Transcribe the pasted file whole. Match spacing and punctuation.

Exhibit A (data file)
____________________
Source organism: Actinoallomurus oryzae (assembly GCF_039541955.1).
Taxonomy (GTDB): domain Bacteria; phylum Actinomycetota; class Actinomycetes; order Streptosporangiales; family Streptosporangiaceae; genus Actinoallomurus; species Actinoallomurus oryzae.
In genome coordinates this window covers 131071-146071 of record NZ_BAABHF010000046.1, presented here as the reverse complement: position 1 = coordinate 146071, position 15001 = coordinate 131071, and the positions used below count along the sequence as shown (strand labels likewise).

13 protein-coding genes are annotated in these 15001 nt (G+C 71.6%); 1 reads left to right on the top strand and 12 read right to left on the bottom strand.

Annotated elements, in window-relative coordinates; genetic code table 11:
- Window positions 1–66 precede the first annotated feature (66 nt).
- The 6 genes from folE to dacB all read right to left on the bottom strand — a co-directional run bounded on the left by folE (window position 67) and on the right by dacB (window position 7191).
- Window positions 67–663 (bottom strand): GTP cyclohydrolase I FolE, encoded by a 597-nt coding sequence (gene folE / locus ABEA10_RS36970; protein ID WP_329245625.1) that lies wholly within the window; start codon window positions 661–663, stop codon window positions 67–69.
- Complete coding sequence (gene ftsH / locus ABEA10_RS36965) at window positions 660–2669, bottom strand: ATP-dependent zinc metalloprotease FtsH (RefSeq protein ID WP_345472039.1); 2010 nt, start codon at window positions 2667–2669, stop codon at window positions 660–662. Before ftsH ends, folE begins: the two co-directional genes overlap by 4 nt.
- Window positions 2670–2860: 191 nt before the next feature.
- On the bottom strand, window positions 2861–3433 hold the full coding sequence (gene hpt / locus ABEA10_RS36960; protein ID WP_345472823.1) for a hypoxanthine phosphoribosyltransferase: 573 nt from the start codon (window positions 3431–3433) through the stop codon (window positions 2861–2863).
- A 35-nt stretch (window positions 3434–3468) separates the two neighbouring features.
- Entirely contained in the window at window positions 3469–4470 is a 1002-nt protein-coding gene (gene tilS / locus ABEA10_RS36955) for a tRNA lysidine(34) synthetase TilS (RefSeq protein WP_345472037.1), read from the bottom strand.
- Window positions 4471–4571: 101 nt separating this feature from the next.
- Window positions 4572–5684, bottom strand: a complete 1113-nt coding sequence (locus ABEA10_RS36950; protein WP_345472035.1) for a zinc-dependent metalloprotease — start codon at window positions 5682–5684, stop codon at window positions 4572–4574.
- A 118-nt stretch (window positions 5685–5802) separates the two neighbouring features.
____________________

Source organism: Actinoallomurus oryzae (assembly GCF_039541955.1).
Taxonomy (GTDB): domain Bacteria; phylum Actinomycetota; class Actinomycetes; order Streptosporangiales; family Streptosporangiaceae; genus Actinoallomurus; species Actinoallomurus oryzae.
In genome coordinates this window covers 131071-146071 of record NZ_BAABHF010000046.1, presented here as the reverse complement: position 1 = coordinate 146071, position 15001 = coordinate 131071, and the positions used below count along the sequence as shown (strand labels likewise).

13 protein-coding genes are annotated in these 15001 nt (G+C 71.6%); 1 reads left to right on the top strand and 12 read right to left on the bottom strand.

Annotated elements, in window-relative coordinates; genetic code table 11:
- Window positions 1–66 precede the first annotated feature (66 nt).
- The 6 genes from folE to dacB all read right to left on the bottom strand — a co-directional run bounded on the left by folE (window position 67) and on the right by dacB (window position 7191).
- Window positions 67–663 (bottom strand): GTP cyclohydrolase I FolE, encoded by a 597-nt coding sequence (gene folE / locus ABEA10_RS36970; protein ID WP_329245625.1) that lies wholly within the window; start codon window positions 661–663, stop codon window positions 67–69.
- Complete coding sequence (gene ftsH / locus ABEA10_RS36965) at window positions 660–2669, bottom strand: ATP-dependent zinc metalloprotease FtsH (RefSeq protein ID WP_345472039.1); 2010 nt, start codon at window positions 2667–2669, stop codon at window positions 660–662. Before ftsH ends, folE begins: the two co-directional genes overlap by 4 nt.
- Window positions 2670–2860: 191 nt before the next feature.
- On the bottom strand, window positions 2861–3433 hold the full coding sequence (gene hpt / locus ABEA10_RS36960; protein ID WP_345472823.1) for a hypoxanthine phosphoribosyltransferase: 573 nt from the start codon (window positions 3431–3433) through the stop codon (window positions 2861–2863).
- A 35-nt stretch (window positions 3434–3468) separates the two neighbouring features.
- Entirely contained in the window at window positions 3469–4470 is a 1002-nt protein-coding gene (gene tilS / locus ABEA10_RS36955) for a tRNA lysidine(34) synthetase TilS (RefSeq protein WP_345472037.1), read from the bottom strand.
- Window positions 4471–4571: 101 nt separating this feature from the next.
- Window positions 4572–5684, bottom strand: a complete 1113-nt coding sequence (locus ABEA10_RS36950; protein WP_345472035.1) for a zinc-dependent metalloprotease — start codon at window positions 5682–5684, stop codon at window positions 4572–4574.
- A 118-nt stretch (window positions 5685–5802) separates the two neighbouring features.